Language acquisition –– the uniquely human capacity to acquire language –– is still a poorly understood phenomenon. Even today it eludes adequate explanation. To facilitate collaborative research on the world’s roughly 7,000 languages, new cybertools have been developed and are now being implemented at the University’s Language Acquisition Lab. These cybertools will enable researchers worldwide to access materials and organize their data in a practical way: eventually, in the hopes of providing an answer to that question of language acquisition which has been posed at least since the time of St. Augustine and his 4th century Confessions.
Examples of these cybertools include an “experiment bank”, which will allow for more ease in experimental replication, as well as a “data transcription and analysis tool”, which will provide, through graphical interfaces, a structure for such computer-based research.
The Lab is also partnering with Albert R. Mann Library’s Sinhala archive, a rare collection of audio recordings of native Sinhala speakers (children of ages two to seven years old) collected over the course of the 1980’s, to enter that language’s data into the cybertools. Sinhala, spoken only in Sri Lanka, the island nation off the coast of India, is a language of chief importance to scholars.
“[Sinhala has] properties that make it look like Hindi and Sanskrit, but it’s also got properties that make it look like Japanese,” said Director of the Cornell Language Acquisition Lab and project leader Prof. Barbara Lust, human development.
Sinhala and Japanese are distinctive syntactically in that they are “Subject-Object-Verb” languages, explained Lust. Thus, where in English one might write, “The dog ate the bone,” in Sinhala or Japanese a translation would literally read, “The dog bone ate.”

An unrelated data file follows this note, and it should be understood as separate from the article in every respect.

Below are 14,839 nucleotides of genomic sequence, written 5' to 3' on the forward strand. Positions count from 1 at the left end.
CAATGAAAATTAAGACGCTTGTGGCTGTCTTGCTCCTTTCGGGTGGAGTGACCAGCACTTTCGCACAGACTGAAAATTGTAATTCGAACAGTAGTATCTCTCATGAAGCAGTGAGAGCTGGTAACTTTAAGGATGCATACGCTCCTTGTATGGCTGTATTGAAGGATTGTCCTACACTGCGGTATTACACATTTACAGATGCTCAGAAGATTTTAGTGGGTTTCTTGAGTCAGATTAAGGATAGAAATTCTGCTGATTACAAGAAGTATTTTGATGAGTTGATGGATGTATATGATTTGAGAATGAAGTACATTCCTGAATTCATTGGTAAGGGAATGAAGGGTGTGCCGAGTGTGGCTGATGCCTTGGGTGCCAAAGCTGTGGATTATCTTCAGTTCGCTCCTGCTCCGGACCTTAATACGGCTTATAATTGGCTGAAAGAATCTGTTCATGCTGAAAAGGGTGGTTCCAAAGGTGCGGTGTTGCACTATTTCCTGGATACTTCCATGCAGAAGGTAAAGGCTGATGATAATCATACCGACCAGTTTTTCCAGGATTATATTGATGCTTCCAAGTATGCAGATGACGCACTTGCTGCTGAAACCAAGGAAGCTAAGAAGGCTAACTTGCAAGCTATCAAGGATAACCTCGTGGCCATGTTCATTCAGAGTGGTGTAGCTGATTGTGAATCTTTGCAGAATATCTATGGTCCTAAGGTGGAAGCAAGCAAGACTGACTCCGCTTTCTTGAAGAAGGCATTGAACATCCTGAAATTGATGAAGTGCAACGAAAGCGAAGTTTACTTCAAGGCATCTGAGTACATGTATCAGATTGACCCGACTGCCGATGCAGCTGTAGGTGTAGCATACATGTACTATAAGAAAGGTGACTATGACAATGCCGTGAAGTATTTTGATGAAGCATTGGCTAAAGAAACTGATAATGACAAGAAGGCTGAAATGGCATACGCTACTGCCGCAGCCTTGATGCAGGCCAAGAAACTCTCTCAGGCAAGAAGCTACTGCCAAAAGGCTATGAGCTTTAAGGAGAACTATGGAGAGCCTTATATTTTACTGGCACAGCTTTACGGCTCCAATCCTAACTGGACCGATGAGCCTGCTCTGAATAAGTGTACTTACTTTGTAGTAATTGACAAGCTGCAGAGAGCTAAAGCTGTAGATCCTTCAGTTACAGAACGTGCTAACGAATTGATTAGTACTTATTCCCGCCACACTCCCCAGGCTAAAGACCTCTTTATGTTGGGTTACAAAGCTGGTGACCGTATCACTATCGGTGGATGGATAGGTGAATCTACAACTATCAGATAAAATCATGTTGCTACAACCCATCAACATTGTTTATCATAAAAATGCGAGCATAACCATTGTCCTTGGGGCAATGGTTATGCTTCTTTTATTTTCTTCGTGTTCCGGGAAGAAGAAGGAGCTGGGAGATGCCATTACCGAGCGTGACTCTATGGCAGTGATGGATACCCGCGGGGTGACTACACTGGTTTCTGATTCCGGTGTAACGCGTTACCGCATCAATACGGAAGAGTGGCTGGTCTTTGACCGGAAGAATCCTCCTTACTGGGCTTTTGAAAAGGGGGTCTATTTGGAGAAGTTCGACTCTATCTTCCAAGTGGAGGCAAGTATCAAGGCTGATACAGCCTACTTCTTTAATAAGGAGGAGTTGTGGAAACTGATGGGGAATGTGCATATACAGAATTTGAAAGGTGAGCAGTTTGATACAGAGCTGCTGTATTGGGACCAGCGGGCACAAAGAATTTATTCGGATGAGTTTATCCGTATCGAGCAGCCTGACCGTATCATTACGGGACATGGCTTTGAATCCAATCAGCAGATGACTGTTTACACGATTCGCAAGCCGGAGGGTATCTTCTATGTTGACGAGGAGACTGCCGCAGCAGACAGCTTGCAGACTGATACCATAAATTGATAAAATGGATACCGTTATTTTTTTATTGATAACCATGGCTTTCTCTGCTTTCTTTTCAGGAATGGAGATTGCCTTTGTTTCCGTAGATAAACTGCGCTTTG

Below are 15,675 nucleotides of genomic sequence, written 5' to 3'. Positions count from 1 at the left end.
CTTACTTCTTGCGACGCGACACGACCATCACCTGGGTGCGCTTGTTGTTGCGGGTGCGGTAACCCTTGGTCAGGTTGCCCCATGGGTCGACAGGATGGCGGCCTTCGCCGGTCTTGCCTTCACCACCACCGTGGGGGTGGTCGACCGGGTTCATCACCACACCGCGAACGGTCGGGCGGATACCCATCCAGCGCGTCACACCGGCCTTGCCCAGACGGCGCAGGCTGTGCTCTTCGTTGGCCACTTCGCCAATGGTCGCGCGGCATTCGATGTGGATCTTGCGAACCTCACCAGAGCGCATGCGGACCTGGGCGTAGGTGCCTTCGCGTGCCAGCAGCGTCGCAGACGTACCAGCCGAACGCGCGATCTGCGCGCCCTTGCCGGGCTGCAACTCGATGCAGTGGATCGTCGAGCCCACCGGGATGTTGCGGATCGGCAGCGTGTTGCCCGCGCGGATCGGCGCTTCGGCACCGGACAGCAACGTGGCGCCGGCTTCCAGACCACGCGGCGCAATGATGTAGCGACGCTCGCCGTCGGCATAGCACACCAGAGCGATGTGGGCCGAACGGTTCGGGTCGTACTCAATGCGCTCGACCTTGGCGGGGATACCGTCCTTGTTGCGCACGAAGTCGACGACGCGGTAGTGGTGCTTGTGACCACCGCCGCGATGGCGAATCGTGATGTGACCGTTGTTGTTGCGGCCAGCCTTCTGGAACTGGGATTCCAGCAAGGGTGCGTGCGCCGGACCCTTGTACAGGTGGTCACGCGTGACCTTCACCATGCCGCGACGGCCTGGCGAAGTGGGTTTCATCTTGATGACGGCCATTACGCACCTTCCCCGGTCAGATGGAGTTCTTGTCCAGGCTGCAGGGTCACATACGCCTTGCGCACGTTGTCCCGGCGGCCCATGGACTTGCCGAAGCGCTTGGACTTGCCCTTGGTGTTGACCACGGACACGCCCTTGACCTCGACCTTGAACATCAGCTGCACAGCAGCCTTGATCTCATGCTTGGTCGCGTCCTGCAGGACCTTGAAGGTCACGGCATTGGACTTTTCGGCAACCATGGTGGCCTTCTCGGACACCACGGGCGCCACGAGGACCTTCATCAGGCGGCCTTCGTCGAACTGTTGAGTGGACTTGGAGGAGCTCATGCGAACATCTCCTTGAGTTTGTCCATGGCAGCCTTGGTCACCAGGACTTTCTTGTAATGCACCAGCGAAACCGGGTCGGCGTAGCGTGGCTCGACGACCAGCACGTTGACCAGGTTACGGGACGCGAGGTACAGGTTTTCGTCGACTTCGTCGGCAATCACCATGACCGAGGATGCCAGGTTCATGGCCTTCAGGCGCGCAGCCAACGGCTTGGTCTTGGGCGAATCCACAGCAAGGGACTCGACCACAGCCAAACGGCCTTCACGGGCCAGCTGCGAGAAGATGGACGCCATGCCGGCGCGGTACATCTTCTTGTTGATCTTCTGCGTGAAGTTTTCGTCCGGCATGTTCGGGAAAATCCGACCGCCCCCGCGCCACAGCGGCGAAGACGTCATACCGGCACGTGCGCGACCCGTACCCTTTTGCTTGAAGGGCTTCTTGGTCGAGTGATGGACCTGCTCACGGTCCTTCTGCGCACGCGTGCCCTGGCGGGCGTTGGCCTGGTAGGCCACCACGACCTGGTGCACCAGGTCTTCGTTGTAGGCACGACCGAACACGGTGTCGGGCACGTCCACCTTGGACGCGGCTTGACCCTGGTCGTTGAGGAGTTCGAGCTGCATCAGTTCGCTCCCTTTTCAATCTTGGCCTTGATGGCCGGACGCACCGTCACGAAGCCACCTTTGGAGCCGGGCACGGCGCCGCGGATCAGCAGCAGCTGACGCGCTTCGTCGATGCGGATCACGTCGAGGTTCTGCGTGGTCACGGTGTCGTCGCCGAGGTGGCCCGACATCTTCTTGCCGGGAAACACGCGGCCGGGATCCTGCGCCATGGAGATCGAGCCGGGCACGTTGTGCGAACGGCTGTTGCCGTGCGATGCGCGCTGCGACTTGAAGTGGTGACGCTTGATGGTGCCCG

The Japanese and Sinhala language families share absolutely no historical or geographic connection. Such structural similarities are of utmost interest to researchers who are investigating “what’s universal about language”—or, in Lust’s terms, “what’s universal in the child across all these languages.” Researchers hope to reach a consensus on a theory of language acquisition.
“There has always been tension in the field,” said Lust, describing the two predominant, competing theories. On the one side often associated with linguistics, there are those who argue, a la MIT linguist Noam Chomsky, that much of language learning is innate — that most aspects are biologically programmed in our brains from birth. Others, typically associated with psychology, argue that language is rather more a cultural production.
There are also those like Lust who fall, more or less, in between.
“I don’t know if we could go back there to get this data again,” said Lust of the extraordinary Sinhala collection preserved in Mann, citing recent years of civil conflict in the region between the Tamil and Sinhalese ethnic groups.
Right now, access to the cybertools is limited to members of Lab and some select researchers like Prof. University of Texas at El Paso María Blume Ph.D ’02, who helped to develop them. Blume is now working at UPEC to compile a similar database on Spanish.
Stressing the collaborative nature of the work, Lust said, “We could never have built this without the students; in fact, many more undergraduates than graduates even.”